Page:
Things start happening fast. The doctor, the relatives, the funeral home. Tomorrow is my birthday. I also have a new team member starting the same day, someone I am so hopeful about, and don’t want to be absent on her first day. I decide that I want to fly home that evening. We agree to leave everything as it is and go home for a few days until the funeral.
I book plane tickets, absently noting how cheap they are. My sister, niece and I find ourselves at the airport lounge by 7pm waiting for our flight, reveling in being able to sit in a restaurant and order food, an impossibility during these Covid times.
My sister is flipping through her phone, showing me photos and videos that she has taken over the last few months.
“This one” she says. “This is just before I called you. Do you want to see?” She plays the video, and it starts with my mother saying something in Korean, and then staring off into space. “What did she say?” I ask. My sister shrugs.
I play the syllables over and over in my head - and then suddenly, the words dawn on me. “Play it again!” I say. We watch it again. And then I hear it, her words in Korean. Translated, she says with muted surprise: “I guess I’m going now” and then lapses into a world that we cannot see. The only other telltale sign in the video is when she sighs and shakes her head, seemingly in amazement.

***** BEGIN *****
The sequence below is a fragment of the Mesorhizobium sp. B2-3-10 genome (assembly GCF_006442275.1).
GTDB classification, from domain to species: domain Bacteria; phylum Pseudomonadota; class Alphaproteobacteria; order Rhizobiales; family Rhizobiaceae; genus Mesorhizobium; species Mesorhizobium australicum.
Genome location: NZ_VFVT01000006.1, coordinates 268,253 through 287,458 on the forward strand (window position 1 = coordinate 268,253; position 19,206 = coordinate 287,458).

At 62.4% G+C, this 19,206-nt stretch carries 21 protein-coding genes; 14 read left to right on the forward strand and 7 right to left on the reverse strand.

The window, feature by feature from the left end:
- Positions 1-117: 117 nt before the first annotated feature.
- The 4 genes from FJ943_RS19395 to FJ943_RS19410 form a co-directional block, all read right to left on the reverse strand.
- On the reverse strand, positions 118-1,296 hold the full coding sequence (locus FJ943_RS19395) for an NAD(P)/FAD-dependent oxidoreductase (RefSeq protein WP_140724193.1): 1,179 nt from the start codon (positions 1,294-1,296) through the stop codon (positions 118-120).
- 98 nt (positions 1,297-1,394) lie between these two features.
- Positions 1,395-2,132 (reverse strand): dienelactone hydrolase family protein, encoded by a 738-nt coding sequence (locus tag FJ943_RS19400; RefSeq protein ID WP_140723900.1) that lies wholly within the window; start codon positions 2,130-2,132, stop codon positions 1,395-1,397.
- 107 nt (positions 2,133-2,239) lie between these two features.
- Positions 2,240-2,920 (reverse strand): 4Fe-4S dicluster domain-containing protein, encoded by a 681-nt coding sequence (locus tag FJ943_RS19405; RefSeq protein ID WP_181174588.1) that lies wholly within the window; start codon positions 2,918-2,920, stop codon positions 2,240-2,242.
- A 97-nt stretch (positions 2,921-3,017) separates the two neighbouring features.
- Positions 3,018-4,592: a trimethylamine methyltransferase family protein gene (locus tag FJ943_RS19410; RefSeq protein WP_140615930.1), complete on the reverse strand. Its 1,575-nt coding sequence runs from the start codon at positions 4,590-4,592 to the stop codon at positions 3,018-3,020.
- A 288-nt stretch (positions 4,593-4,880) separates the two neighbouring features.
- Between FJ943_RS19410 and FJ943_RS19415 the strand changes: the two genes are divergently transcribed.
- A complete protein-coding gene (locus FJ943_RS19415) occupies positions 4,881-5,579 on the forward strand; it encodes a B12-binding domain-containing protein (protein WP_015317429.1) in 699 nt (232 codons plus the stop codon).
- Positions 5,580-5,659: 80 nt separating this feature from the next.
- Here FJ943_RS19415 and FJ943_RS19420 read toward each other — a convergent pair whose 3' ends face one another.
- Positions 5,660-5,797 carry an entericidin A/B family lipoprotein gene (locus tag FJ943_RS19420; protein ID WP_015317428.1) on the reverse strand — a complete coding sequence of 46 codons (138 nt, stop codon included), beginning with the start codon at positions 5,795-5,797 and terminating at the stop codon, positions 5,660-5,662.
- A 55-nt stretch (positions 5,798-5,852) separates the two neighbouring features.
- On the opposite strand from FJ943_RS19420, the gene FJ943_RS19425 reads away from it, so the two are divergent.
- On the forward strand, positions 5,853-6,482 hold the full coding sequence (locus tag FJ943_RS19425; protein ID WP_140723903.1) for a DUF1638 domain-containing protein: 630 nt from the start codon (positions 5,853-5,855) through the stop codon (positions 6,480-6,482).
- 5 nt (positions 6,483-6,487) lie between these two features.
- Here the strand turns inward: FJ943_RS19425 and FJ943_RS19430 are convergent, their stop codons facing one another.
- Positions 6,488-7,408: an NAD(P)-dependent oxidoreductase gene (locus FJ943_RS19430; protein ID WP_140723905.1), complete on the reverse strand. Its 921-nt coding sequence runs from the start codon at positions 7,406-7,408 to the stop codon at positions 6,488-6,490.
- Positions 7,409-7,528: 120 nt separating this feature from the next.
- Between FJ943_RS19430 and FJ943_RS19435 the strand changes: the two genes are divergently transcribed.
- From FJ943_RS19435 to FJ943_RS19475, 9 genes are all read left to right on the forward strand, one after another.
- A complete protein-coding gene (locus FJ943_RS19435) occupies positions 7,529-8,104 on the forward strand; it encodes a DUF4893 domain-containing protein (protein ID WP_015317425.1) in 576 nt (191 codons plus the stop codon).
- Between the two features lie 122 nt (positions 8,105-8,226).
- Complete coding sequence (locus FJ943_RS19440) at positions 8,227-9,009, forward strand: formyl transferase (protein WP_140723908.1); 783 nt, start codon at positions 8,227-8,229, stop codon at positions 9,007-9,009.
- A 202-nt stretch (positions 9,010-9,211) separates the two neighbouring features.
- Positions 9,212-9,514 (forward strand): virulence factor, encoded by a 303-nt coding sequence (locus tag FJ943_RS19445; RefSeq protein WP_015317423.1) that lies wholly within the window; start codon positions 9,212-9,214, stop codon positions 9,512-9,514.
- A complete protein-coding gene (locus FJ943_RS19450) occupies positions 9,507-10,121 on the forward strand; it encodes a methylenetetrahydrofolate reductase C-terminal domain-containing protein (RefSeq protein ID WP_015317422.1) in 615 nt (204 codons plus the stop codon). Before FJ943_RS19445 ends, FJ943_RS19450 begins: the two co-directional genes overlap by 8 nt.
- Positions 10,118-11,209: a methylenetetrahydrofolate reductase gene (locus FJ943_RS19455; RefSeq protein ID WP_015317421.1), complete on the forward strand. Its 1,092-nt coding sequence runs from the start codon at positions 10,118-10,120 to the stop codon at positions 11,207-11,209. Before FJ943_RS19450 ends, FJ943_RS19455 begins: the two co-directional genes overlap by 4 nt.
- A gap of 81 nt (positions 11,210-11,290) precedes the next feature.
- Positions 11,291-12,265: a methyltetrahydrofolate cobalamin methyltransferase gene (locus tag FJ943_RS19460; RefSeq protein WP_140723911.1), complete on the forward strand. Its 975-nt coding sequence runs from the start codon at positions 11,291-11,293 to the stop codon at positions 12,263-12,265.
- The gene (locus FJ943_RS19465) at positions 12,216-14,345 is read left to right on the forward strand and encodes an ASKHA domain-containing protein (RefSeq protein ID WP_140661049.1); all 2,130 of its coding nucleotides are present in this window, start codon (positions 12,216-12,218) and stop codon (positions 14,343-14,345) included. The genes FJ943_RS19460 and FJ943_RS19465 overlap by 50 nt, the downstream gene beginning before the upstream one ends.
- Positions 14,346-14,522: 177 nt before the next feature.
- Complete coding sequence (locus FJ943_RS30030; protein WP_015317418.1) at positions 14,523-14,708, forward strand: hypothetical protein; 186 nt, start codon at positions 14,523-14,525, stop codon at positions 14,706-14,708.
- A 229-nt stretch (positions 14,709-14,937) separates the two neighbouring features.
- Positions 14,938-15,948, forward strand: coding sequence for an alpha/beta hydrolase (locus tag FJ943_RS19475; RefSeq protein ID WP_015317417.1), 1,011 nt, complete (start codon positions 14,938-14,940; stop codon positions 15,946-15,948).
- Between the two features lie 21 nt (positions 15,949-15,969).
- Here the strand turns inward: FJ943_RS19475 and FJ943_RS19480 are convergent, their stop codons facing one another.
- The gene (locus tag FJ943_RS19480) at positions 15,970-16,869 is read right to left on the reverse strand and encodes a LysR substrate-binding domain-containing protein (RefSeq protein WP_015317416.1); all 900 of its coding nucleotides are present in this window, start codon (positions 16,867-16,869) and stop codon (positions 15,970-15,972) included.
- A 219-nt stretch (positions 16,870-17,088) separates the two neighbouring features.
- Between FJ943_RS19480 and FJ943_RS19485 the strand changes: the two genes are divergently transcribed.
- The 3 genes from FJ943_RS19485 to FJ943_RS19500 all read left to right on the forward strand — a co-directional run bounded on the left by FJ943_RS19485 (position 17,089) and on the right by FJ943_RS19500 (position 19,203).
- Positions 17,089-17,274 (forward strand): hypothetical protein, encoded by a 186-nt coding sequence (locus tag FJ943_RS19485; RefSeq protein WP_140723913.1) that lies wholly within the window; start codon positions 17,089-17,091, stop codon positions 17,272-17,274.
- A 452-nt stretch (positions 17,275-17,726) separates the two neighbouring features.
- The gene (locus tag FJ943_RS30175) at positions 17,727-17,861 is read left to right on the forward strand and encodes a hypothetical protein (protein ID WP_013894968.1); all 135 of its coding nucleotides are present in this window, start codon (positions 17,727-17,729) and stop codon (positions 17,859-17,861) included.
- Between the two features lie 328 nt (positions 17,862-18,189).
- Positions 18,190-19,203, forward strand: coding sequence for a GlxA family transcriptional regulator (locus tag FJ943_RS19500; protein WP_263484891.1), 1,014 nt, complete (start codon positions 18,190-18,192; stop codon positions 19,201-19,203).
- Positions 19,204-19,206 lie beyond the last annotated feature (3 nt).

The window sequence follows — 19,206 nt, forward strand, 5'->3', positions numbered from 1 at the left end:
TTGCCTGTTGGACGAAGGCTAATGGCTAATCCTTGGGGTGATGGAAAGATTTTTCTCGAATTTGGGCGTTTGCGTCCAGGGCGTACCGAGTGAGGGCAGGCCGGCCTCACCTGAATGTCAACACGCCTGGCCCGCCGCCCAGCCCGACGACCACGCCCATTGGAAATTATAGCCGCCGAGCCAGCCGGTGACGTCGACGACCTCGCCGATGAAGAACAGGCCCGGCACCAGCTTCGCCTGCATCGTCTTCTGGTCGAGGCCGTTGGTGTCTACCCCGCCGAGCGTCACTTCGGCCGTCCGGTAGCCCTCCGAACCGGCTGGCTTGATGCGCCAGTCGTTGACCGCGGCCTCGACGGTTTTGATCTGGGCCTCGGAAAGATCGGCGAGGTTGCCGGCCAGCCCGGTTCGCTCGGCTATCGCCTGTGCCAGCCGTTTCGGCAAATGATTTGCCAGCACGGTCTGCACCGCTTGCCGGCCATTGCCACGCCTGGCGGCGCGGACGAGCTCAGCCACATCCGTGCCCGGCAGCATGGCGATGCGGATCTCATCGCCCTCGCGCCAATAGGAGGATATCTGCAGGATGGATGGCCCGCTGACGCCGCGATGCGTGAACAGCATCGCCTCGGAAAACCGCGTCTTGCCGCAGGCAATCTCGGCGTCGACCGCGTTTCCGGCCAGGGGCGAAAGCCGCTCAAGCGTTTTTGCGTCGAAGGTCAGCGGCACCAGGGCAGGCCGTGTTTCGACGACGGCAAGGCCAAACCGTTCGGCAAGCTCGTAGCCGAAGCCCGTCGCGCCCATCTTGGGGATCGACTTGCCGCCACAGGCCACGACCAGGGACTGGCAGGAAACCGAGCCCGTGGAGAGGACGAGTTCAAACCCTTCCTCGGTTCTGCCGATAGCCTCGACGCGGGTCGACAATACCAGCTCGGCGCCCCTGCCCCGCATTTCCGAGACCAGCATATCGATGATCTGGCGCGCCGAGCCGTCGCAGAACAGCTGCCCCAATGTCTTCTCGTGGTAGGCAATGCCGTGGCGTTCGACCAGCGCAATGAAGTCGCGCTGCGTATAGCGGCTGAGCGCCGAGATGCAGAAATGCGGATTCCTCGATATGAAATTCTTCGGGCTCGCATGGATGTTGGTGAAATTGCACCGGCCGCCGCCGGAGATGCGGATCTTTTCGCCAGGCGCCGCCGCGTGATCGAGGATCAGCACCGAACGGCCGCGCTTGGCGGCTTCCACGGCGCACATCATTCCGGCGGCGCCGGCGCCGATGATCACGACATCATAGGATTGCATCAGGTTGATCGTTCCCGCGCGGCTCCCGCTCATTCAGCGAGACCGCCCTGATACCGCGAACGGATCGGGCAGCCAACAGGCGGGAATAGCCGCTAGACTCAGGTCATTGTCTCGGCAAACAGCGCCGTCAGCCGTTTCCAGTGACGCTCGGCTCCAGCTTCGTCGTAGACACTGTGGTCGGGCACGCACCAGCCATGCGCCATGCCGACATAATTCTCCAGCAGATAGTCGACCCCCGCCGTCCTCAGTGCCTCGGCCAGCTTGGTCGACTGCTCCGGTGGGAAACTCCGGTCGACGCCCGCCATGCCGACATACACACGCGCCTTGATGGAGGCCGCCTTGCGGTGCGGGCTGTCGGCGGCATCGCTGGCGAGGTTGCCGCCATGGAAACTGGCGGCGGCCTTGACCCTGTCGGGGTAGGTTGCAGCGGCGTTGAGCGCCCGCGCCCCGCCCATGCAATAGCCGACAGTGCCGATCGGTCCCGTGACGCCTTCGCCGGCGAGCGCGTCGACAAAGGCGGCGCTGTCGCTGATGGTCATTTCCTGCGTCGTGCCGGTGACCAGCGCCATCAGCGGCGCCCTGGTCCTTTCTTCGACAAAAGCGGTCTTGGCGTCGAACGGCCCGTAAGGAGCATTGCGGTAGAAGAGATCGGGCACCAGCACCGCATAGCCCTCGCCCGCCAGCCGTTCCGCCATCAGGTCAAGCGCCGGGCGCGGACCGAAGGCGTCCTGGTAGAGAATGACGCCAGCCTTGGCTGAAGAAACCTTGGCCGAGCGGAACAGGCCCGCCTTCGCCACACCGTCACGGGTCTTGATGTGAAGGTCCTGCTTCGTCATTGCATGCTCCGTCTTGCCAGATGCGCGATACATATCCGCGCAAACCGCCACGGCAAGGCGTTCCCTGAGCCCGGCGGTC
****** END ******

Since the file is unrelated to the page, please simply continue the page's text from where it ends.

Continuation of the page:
It feels like a gift that has been granted to us, reaching back out in space and time, a message that reveals to me that my mother is ok, more than ok, and I am bowled over by the perfection of it all. We sit in awe and wonder.
We board the plane and I head to the back of the plane, only to realize that I’ve passed my row. I look back and my sister is standing in the business class section. “You booked business class!” she exclaims. “No I didn’t”, I say. “They were cheap, much cheaper than usual.” But somehow, I did. We are the only ones in this section. We fly home, and start the journey of recovery from this exhausting and heartbreaking ordeal.
It has been an incredibly challenging year, not just because of what we went through with my mother, but seemingly one struggle after another.
But there is a word that keeps popping into my head, one that keeps me afloat. That word is grace. I do not and never will have all the answers. But when I surrender to what shows up in life, grace shows up too. And that alone is enough to restore my faith.
I wish you a healthy, and happy holiday with your loved ones, and may we always look for the beauty in life, even in our darkest moments.